Marion Bartoli: Never say never again
Marion Bartoli was the great surprise story of last year's Wimbledon when, partly inspired by James Bond, she beat the odds to go all the way to the women's final. Life has been tough since but, she tells Paul Newman, we should not write her off just yet
Saturday 14 June 2008
Playing in your first Wimbledon final is usually a guarantee of future success, but try telling that to Nathalie Tauziat, MaliVai Washington or Chris Lewis. All three have been runners-up at the All England Club in the last 25 years, only to find that 15 minutes of fame was all they were allotted.
Marion Bartoli could be forgiven for wondering whether she will be in similar company one day. Eleven months ago the 23-year-old Frenchwoman was the sensation of Wimbledon, creating the biggest upset of the tennis year in the semi-finals by beating Justine Henin. She then lost to Venus Williams in the final.
Nothing has gone right since then and Bartoli's misery could even be complete by the time this year's championships begin, a week on Monday. A wrist problem is the latest in a series of injuries suffered by the world No 10 and, after losing her first match at the DFS Classic in Edgbaston this week, she admitted she would have an anxious wait to see if she is fit to play at Wimbledon.
"I never know how I will be when I go on court or how long it's going to be hurting," she said. "It seems like 2008 doesn't want me to be in great shape. I'm always having illness or injury."
At last year's Champions' Dinner Bartoli was accorded as much attention as Williams or Jelena Jankovic, the mixed doubles champion, but within a month she had been brought down to earth with a second-round defeat in her next tournament. Two semi-finals in minor indoor events were her best results in the rest of the year, which ended with a troublesome knee injury and a 6-0, 6-0 thrashing by Henin at the Sony Ericsson WTA Championships.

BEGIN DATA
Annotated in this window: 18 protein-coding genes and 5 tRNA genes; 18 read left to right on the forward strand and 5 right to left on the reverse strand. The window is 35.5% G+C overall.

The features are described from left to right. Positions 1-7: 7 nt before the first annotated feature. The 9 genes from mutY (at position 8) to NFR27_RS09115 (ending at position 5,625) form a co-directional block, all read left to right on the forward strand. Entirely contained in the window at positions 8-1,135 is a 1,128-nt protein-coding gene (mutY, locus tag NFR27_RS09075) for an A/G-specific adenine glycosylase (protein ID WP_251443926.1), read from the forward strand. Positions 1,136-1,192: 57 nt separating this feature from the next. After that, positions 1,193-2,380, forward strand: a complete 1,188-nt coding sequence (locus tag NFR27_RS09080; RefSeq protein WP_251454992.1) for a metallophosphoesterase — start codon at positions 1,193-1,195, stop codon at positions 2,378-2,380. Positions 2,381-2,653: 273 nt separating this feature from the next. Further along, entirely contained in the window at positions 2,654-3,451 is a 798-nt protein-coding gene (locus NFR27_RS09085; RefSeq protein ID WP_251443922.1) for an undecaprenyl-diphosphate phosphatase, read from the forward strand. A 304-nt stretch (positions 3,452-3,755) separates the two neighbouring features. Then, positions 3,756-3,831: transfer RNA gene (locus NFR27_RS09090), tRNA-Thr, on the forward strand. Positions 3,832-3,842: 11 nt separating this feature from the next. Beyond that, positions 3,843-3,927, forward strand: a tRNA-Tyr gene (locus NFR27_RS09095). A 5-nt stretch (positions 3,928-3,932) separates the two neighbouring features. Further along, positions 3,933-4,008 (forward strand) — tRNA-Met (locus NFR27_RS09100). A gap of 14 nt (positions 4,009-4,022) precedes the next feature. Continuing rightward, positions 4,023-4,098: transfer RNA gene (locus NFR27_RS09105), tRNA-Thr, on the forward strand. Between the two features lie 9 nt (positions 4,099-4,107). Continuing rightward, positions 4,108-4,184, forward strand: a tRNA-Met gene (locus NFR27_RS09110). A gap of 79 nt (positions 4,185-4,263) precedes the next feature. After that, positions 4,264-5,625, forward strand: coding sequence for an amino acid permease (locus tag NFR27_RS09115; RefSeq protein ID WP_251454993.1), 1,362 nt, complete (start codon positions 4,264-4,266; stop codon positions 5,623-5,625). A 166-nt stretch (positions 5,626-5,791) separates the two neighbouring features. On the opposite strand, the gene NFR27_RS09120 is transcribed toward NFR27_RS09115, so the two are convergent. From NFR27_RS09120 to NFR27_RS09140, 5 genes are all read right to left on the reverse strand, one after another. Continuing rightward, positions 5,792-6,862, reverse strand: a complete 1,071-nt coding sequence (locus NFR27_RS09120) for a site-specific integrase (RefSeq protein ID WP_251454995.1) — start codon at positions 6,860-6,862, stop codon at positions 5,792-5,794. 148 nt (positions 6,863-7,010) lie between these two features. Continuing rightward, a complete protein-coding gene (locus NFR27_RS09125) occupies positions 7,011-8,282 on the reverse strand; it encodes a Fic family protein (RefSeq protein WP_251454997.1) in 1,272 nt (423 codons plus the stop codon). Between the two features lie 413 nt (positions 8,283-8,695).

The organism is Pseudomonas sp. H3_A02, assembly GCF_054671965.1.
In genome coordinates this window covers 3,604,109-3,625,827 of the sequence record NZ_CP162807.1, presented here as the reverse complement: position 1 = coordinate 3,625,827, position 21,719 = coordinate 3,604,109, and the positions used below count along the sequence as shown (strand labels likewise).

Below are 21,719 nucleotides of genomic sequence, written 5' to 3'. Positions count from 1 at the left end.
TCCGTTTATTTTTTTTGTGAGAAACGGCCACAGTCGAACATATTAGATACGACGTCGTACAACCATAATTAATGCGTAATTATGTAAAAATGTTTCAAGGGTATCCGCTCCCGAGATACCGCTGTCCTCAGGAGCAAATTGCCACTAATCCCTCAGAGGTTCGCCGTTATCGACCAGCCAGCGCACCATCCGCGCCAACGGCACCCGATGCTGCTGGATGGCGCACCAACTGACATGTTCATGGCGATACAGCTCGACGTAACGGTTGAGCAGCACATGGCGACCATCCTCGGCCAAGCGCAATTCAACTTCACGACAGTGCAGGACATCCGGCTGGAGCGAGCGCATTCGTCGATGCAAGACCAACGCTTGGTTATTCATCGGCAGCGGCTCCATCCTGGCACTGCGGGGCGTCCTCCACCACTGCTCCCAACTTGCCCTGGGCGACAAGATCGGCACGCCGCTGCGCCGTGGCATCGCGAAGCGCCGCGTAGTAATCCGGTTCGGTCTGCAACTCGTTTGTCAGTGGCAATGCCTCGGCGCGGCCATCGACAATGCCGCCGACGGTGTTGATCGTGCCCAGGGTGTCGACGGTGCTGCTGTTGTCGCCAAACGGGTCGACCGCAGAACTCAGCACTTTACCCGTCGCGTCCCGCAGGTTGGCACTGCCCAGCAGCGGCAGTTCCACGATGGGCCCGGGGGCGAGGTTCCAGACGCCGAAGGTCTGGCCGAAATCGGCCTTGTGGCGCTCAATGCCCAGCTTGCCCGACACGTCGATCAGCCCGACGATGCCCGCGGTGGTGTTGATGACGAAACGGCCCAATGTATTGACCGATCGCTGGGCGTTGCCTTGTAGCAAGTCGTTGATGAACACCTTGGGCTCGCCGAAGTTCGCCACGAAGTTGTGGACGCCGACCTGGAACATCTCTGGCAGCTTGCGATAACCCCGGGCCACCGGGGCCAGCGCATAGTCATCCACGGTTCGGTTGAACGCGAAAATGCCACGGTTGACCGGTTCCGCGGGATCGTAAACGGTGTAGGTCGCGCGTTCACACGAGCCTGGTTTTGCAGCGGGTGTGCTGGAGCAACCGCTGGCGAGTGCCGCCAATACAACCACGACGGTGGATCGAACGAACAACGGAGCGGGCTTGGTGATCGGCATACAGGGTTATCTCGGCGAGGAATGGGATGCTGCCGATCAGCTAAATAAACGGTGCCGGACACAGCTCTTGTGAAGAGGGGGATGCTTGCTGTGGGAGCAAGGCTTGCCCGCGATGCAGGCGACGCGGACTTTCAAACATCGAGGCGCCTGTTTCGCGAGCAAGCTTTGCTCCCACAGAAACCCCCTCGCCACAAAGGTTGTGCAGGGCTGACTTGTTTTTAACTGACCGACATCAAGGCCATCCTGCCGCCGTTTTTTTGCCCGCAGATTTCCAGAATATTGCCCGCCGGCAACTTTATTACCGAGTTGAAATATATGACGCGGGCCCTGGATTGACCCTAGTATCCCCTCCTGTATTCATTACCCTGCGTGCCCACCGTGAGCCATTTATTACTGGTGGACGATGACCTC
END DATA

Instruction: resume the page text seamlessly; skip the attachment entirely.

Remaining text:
This year Bartoli has reached only one semi-final on the Sony Ericsson Tour and lost in the first round of the Australian and French Opens. For a player who has improved her end-of-season ranking every year in her career so far recent events have been hard to bear, particularly after "the best two weeks of my life" at Wimbledon last year.
"When you've experienced such a high you think it's going to be like that every single day," Bartoli said. "That's difficult, especially for someone like me. I'm such a perfectionist. When I don't play as well as I played at Wimbledon I find it so frustrating. It can make me feel so bad. I think: 'I just can't go on playing like this.'
"Even in practice it's difficult, though I know it's just not possible to play at the same high level every day. I don't want to put any pressure on myself. I don't tell myself: 'You got to the Wimbledon final so now you should be doing this or that in other tournaments.' I think people in France think that because I got to the Wimbledon final I should be winning everything. But it's just not possible. I'm still growing up and my tennis is still developing."
Few people thought of Bartoli as a Wimbledon contender last year, despite runs to the semi-finals at Edgbaston and Eastbourne, where she lost to Maria Sharapova and Henin respectively. A fourth-round victory at the All England Club over Jankovic, the world No 3, reinforced her self-belief, which she retained even when Henin won the first set of their semi-final 6-1. The match turned and Bartoli won 1-6, 7-5, 6-1.
In her post-match press conference Bartoli explained that the pendulum had swung after she spotted Pierce Brosnan, her favourite actor, in the crowd. She has since watched a DVD of the match and recognises the moment when she saw him.
"You can see when it was 1-1 in the second set, just after I'd broken her," she said. "I was about to serve and you can see I'm looking at someone in the crowd. Then I look at the ball in my hand and I look up again into the crowd to confirm who it is I've spotted. You can see the look on my face: 'Is that really him?'
"You can see the change in me from then onwards. I'd always loved James Bond, especially when Pierce Brosnan was playing the part. It was like he was my angel coming down to save me. That's what James Bond is all about: facing what looks like a desperate situation and achieving something unbelievable. I thought: 'That's what I'm going to do in this match.' I also thought I didn't want him to see me playing so badly. I thought: 'With him watching me, I've got to play my best. He'll enjoy the match if I can turn it around'."